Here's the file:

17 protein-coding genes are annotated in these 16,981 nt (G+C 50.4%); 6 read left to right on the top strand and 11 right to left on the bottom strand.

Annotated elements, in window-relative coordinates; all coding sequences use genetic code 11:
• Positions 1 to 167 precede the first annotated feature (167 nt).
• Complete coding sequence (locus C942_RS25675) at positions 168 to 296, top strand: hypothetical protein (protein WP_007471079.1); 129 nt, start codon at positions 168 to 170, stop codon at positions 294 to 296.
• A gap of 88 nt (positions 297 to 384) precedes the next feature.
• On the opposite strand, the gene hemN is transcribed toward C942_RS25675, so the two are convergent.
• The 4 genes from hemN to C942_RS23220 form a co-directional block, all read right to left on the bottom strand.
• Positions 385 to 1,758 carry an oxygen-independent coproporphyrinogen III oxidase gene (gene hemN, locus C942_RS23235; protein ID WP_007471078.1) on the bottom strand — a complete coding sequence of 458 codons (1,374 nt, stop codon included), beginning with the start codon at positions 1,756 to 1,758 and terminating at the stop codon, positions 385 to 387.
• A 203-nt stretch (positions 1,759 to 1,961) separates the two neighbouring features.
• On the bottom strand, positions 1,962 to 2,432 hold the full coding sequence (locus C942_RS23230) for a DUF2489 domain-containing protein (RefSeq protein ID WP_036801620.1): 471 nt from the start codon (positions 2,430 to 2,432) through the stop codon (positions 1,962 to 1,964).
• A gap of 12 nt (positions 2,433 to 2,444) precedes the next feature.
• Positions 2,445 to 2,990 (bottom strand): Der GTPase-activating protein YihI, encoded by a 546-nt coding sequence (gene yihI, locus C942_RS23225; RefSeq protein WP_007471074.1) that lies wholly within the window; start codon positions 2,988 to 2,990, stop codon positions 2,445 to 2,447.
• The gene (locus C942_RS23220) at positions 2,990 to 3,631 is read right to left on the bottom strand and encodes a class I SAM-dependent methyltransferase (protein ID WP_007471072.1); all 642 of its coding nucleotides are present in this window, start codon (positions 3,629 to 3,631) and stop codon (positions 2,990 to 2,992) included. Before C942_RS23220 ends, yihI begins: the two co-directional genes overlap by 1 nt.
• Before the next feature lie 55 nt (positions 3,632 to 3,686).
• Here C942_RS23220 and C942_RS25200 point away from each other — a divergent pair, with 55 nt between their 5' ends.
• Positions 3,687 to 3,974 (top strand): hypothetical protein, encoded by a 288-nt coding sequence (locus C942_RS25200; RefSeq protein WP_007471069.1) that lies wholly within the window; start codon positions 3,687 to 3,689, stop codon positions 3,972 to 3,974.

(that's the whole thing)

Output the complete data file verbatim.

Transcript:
17 protein-coding genes are annotated in these 16,981 nt (G+C 50.4%); 6 read left to right on the top strand and 11 right to left on the bottom strand.

Annotated elements, in window-relative coordinates; all coding sequences use genetic code 11:
• Positions 1 to 167 precede the first annotated feature (167 nt).
• Complete coding sequence (locus C942_RS25675) at positions 168 to 296, top strand: hypothetical protein (protein WP_007471079.1); 129 nt, start codon at positions 168 to 170, stop codon at positions 294 to 296.
• A gap of 88 nt (positions 297 to 384) precedes the next feature.
• On the opposite strand, the gene hemN is transcribed toward C942_RS25675, so the two are convergent.
• The 4 genes from hemN to C942_RS23220 form a co-directional block, all read right to left on the bottom strand.
• Positions 385 to 1,758 carry an oxygen-independent coproporphyrinogen III oxidase gene (gene hemN, locus C942_RS23235; protein ID WP_007471078.1) on the bottom strand — a complete coding sequence of 458 codons (1,374 nt, stop codon included), beginning with the start codon at positions 1,756 to 1,758 and terminating at the stop codon, positions 385 to 387.
• A 203-nt stretch (positions 1,759 to 1,961) separates the two neighbouring features.
• On the bottom strand, positions 1,962 to 2,432 hold the full coding sequence (locus C942_RS23230) for a DUF2489 domain-containing protein (RefSeq protein ID WP_036801620.1): 471 nt from the start codon (positions 2,430 to 2,432) through the stop codon (positions 1,962 to 1,964).
• A gap of 12 nt (positions 2,433 to 2,444) precedes the next feature.
• Positions 2,445 to 2,990 (bottom strand): Der GTPase-activating protein YihI, encoded by a 546-nt coding sequence (gene yihI, locus C942_RS23225; RefSeq protein WP_007471074.1) that lies wholly within the window; start codon positions 2,988 to 2,990, stop codon positions 2,445 to 2,447.
• The gene (locus C942_RS23220) at positions 2,990 to 3,631 is read right to left on the bottom strand and encodes a class I SAM-dependent methyltransferase (protein ID WP_007471072.1); all 642 of its coding nucleotides are present in this window, start codon (positions 3,629 to 3,631) and stop codon (positions 2,990 to 2,992) included. Before C942_RS23220 ends, yihI begins: the two co-directional genes overlap by 1 nt.
• Before the next feature lie 55 nt (positions 3,632 to 3,686).
• Here C942_RS23220 and C942_RS25200 point away from each other — a divergent pair, with 55 nt between their 5' ends.
• Positions 3,687 to 3,974 (top strand): hypothetical protein, encoded by a 288-nt coding sequence (locus C942_RS25200; RefSeq protein WP_007471069.1) that lies wholly within the window; start codon positions 3,687 to 3,689, stop codon positions 3,972 to 3,974.